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A Modest Proposal

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To the Administration and School Board,
Sirs and Madams, permit me to ask you a question: of these two groups, to which would you provide greater funding?
“Group A” encompasses eleven programs and includes 380 students for an entire year. It promotes academic excellence, scholarly behavior, dedication, and improves test scores. Additionally, Group A represents the school, in a laudable manner, at the community, state, regional, and even national levels.
“Group B” encompasses sixty programs and includes 1000 students; however, only a portion of those students participate in each three month segment. It teaches team work, promotes physical fitness and dedication, and is a source of great school and community pride. Specific programs in Group B represent the school at the community, state, and regional levels, and almost always in a positive light.
From an educational standpoint, given the values, skills, and benefits that it provides, Group A would seem to be the best for the student and school. However, it must be taken into consideration that Group B enrolls 263% more students than Group A. So, given the merits that both these groups possesses and contribute to a school, would it not be fair to say that each should be funded equally, or at least in a proportional manner, per student?
According to the proposed 2010-2011 BUHS District #6 budget, there is no such equality, or proportionality. In our school, there exists a serious imbalance. Understandably the Athletic programs, group B, budget is larger than the music’s, group A, but a disproportionate emphasis is placed on Athletic programs, over music programs.
For the 380 students (the number of students reflects the total number of students in each ensemble or team, so some students are counted multiple times) in the BUHS #6 Music Department, there is $29,256.03 budgeted for 2010-2011, or 10.3% of the Student Activities Fund (SAF). A seemingly large sum of money, it works out to roughly $77.00 per student. However, when compared to the budget for athletics, that number seems pitifully small. The athletic department’s proposed budget (from the SAF) amounts to $222,260, or 78.4% of the SAF, $222.26 per student. As a student in this school, and a dedicated participant of both the Music and Athletic Departments, I find this implicit preferential treatment unsettling.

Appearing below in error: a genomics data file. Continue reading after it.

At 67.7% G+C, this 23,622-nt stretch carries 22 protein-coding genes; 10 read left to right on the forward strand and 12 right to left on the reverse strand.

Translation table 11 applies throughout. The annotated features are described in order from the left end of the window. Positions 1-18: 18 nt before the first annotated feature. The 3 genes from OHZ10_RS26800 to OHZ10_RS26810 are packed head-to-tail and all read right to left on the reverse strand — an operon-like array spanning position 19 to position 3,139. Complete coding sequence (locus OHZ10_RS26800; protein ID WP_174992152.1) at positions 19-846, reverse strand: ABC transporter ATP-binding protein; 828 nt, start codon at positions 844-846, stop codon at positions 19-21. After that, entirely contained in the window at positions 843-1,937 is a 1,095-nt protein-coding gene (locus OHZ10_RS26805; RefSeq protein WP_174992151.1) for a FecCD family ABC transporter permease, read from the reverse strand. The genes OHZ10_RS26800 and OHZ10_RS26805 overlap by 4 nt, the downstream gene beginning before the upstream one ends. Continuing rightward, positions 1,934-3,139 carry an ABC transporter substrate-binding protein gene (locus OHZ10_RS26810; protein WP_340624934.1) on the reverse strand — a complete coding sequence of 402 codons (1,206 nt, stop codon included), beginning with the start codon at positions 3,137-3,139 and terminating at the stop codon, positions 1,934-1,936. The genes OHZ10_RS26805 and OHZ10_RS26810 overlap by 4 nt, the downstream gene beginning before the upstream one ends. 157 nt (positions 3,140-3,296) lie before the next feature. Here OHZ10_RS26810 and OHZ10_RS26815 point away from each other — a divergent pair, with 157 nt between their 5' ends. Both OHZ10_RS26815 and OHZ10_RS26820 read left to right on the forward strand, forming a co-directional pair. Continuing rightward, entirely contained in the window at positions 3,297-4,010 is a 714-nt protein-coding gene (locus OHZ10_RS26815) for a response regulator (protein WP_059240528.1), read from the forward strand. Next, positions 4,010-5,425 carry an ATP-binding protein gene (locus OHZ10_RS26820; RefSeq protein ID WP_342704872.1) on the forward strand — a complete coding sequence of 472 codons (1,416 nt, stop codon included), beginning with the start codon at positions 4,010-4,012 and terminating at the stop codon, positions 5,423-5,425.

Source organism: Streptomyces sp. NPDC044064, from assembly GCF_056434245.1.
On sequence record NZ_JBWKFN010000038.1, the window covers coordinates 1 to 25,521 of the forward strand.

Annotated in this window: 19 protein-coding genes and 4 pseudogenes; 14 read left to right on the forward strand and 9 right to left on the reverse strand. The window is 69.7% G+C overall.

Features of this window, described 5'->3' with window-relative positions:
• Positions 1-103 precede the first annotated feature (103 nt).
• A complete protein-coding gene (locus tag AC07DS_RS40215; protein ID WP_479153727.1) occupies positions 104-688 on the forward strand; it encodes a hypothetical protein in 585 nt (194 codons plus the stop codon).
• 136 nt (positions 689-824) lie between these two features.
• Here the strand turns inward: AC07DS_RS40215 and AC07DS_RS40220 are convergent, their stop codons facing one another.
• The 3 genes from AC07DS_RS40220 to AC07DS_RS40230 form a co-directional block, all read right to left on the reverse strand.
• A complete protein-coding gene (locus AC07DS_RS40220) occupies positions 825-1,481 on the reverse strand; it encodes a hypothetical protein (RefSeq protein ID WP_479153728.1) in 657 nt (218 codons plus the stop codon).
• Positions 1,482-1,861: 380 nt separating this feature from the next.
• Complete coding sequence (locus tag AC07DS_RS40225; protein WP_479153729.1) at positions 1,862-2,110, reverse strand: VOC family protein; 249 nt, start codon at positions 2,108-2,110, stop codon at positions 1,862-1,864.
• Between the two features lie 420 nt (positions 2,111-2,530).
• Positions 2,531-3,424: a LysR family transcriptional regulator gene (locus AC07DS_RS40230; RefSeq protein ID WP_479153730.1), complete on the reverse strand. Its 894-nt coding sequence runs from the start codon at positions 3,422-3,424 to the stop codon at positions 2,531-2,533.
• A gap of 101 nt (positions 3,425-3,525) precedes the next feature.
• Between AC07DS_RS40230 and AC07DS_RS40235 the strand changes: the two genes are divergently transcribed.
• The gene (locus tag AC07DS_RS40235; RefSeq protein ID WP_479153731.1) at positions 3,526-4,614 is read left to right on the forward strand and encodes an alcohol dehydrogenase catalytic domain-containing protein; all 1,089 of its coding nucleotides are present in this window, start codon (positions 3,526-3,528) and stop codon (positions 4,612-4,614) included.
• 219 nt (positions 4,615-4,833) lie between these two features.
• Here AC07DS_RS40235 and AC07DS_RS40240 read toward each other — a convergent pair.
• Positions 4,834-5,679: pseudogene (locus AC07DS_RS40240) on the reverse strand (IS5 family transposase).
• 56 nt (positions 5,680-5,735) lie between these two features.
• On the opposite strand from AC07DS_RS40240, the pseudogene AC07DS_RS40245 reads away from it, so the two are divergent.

Having played the violin for over twelve years, I have come to understand the intrinsic value of playing an instrument. It has had a profound impact on my abilities and growth as a student, and as a citizen. But, I am not an isolated case. According to the College Board, high school musicians scored 57 points higher on the verbal sections, and 41 points higher on the math sections of the SATs than their non-musician peers . An article published in the March 1999 issue of Neurological Research states that students with just four months of piano lessons scored over 27 percent higher on a proportional math and fractions test than the control group . In a study of 25,000 students over ten years, Dr. James Catterall, a professor at UCLA, found that music education improved test scores regardless of a student’s socioeconomic background; improvements in “low income” students were especially pronounced. Given the ongoing concerns regarding NECAP scores, it would seem that our school and students would benefit greatly from an increased emphasis on music.